80. Bellini
81. Tom yum
82. Eggs Benedict
83. Pocky
84. Tasting menu at a three-Michelin-star restaurant.
85. Kobe beef
86. Hare
87. Goulash
88. Flowers
89. Horse
90. Criollo chocolate (I don't think I've had this, but I have sucked on a cacao bean fresh from its pod in the Ecuadorian rainforest ... does that count?)
91. Spam
92. Soft shell crab
93. Rose harissa
94. Catfish
95. Mole poblano
96. Bagel and lox
97. Lobster Thermidor
98. Polenta
99. Jamaican Blue Mountain coffee
100. Snake

This list contains a lot of seafood and seeing as how I don't like seafood, I haven't tasted much of it. I would, however, try almost any food so I can't cross them off. The only thing I think I wouldn't try is the pufferfish. I don't want to take that risk!

31 33 out of 100 ... pathetic!

So while we're talking about foods I have and have not tried, I'd also like to take a moment to go through Cakespy's Sweet 100. A list of 100 sweet foods, now we're talking!

1) Copy this list into your site, including the instructions!
2) Bold all of the sweets you've eaten!
3) Cross out any of them that you'd never ever eat.
4) Consider anything that is not bold or crossed out your "To Do" List.
5) Optional: Post a comment at Cakespy linking to your results.
  1. Red Velvet Cake
  2. Princess Torte
  3. Whoopie Pie
  4. Apple Pie either topped or baked with sharp cheddar
  5. Beignet
  6. Baklava
  7. Black and white cookie
  8. Seven Layer Bar (also known as the Magic Bar or Hello Dolly bars)
  9. Fried Fruit pie (sometimes called hand pies)
  10. Kringle
  11. Just-fried (still hot) doughnut
  12. Scone with clotted cream
  13. Betty, Grunt, Slump, Buckle or Pandowdy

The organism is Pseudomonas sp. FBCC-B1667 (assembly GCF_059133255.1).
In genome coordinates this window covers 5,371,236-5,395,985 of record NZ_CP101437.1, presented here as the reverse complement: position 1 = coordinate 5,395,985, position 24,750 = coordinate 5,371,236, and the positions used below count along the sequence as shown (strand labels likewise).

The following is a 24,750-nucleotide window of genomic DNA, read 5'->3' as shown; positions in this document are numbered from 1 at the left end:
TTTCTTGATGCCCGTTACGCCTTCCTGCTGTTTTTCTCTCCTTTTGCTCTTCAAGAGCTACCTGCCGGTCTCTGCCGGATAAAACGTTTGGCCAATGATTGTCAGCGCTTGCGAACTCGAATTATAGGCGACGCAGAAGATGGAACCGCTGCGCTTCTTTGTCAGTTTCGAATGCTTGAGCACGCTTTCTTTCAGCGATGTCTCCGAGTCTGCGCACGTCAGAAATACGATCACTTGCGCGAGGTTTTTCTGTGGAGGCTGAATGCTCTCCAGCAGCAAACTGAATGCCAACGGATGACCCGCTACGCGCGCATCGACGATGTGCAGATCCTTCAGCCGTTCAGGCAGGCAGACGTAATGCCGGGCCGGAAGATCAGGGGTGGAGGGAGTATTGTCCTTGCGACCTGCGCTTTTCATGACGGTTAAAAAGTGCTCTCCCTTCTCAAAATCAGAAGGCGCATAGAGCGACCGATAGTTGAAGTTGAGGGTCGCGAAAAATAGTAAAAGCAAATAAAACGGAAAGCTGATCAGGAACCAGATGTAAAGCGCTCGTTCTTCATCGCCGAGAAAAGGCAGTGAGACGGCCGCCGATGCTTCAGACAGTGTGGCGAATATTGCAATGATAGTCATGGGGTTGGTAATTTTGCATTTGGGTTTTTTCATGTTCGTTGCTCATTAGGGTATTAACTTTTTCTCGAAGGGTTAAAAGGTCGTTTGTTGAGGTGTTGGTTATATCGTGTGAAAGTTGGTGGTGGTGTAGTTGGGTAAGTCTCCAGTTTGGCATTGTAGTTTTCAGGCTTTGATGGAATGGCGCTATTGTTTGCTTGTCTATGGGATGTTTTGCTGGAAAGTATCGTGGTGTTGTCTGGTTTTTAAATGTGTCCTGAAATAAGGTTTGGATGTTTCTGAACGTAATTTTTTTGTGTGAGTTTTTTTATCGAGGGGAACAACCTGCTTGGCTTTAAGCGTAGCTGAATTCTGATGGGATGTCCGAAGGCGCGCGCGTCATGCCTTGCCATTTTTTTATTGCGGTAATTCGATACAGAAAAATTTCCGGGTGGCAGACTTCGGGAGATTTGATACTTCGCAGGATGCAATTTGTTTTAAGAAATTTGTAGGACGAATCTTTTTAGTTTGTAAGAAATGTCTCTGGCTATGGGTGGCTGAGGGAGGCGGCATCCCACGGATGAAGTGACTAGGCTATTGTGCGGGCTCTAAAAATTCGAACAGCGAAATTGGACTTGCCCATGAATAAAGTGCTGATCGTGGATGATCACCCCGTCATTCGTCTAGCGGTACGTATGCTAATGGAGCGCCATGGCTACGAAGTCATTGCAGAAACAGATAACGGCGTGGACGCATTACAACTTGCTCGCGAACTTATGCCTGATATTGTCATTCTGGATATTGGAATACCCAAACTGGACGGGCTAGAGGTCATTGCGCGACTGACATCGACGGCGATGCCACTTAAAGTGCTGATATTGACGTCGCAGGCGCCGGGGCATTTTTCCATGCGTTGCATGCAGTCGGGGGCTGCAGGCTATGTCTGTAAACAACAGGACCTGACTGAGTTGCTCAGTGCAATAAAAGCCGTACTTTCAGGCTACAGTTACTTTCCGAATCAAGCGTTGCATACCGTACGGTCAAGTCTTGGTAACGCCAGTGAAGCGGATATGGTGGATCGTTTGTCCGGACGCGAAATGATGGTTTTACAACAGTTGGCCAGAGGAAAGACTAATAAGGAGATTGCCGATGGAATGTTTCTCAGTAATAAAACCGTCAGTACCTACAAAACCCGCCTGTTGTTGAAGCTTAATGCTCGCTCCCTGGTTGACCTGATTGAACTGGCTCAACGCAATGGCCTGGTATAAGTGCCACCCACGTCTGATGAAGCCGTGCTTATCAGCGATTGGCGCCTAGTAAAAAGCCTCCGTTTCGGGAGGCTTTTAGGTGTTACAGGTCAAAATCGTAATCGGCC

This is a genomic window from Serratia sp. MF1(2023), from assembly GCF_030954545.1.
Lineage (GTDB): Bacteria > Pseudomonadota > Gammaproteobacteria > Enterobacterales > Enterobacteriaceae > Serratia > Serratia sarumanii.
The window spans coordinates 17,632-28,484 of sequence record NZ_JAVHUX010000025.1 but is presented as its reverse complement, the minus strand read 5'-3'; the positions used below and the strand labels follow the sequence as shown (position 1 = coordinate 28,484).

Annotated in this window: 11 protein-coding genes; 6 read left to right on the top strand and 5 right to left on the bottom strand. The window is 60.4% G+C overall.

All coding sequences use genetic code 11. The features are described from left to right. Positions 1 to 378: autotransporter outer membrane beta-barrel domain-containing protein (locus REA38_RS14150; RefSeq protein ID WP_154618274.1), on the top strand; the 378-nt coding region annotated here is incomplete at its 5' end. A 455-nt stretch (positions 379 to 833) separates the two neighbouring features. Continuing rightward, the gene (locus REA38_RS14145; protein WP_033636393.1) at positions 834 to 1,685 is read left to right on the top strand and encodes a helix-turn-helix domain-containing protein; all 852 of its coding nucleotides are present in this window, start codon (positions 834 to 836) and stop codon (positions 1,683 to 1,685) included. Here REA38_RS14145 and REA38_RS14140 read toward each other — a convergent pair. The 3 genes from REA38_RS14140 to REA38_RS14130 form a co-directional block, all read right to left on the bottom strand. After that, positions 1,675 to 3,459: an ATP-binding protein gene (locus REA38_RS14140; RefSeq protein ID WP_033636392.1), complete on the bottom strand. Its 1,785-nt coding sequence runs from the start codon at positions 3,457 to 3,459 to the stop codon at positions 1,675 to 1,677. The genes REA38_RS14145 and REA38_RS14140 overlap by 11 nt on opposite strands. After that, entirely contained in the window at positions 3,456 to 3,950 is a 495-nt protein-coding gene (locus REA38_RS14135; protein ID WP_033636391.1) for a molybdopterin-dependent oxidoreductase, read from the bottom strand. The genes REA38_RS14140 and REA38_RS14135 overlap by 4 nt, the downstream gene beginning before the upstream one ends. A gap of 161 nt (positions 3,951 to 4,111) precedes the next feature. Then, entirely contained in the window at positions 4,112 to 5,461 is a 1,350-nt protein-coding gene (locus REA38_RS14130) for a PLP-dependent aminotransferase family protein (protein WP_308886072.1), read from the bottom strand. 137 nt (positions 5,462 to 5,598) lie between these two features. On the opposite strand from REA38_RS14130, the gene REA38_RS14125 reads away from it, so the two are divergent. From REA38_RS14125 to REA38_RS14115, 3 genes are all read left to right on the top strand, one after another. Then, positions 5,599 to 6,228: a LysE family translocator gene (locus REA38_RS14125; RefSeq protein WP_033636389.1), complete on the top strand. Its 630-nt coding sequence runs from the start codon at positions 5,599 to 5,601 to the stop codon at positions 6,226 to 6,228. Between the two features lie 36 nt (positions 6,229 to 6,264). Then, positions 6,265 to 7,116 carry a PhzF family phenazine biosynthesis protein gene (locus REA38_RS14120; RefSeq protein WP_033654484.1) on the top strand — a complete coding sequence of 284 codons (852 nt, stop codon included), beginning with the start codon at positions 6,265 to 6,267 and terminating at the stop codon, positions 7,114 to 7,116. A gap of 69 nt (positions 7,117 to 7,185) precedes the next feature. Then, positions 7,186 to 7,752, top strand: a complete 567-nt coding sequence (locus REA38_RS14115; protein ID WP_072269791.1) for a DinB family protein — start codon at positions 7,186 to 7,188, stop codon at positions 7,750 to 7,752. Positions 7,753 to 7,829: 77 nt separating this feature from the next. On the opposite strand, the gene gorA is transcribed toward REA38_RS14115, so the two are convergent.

14. Halvah
  15. Macarons
  16. Banana pudding with nilla wafers
  17. Bubble tea (with tapioca "pearls")
  18. Dixie Cup
  19. Rice Krispie treats
  20. Alfajores
  21. Blondies
  22. Croquembouche
  23. Girl Scout cookies
  24. Moon cake
  25. Candy Apple
  26. Baked Alaska
  27. Brooklyn Egg Cream
  28. Nanaimo bar
  29. Baba au rhum
  30. King Cake
  31. Sachertorte
  32. Pavlova
  33. Tres Leches Cake
  34. Trifle
  35. Shoofly Pie
  36. Key Lime Pie (made with real key lime)
  37. Panna Cotta
  38. New York Cheesecake
  39. Napoleon / mille-fueille
  40. Russian Tea Cake / Mexican Wedding Cake
  41. Anzac biscuits
  42. Pizzelle
  43. Kolache
  44. Buckeyes
  45. Malasadas
  46. Moon Pie
  47. Dutch baby
  48. Boston Cream Pie
  49. Homemade chocolate chip cookies
  50. Pralines
  51. Gooey butter cake
  52. Rusks
  53. Daifuku
  54. Green tea cake or cookies
  55. Cupcakes from a cupcake shop
  56. Crème brûlée
  57. Some sort of deep fried fair food (twinkie, candy bar, cupcake)
  58. Yellow cake with chocolate frosting
  59. Jelly Roll
  60. Pop Tarts
  61. Charlotte Russe
  62. An "upside down" dessert (Pineapple upside down cake or Tarte Tatin)
  63. Hummingbird Cake
  64. Jell-O from a mold
  65. Black forest cake
  66. Mock Apple Pie (Ritz Cracker Pie)
  67. Kulfi
  68. Linzer torte
  69. Churro
  70. Stollen
  71. Angel Food Cake
  72. Mincemeat pie
  73. Concha
  74. Opera Cake
  75. Sfogliatelle / Lobster tail
  76. Pain au chocolat
  77. A piece of Gingerbread House
  78. Cassata
  79. Cannoli
  80. Rainbow cookies
  81. Religieuse
  82. Petits fours
  83. Chocolate Souffle
  84. Bienenstich (Bee Sting Cake)
  85. Rugelach
  86. Hamenstashen
  87. Homemade marshmallows
  88. Rigo Janci
  89. Pie or cake made with candy bar flavors (Snickers pie, Reeses pie, etc)
  90. Divinity
  91. Coke or Cola cake
  92. Gateau Basque
  93. S'mores
  94. Figgy Pudding
  95. Bananas foster or other flaming dessert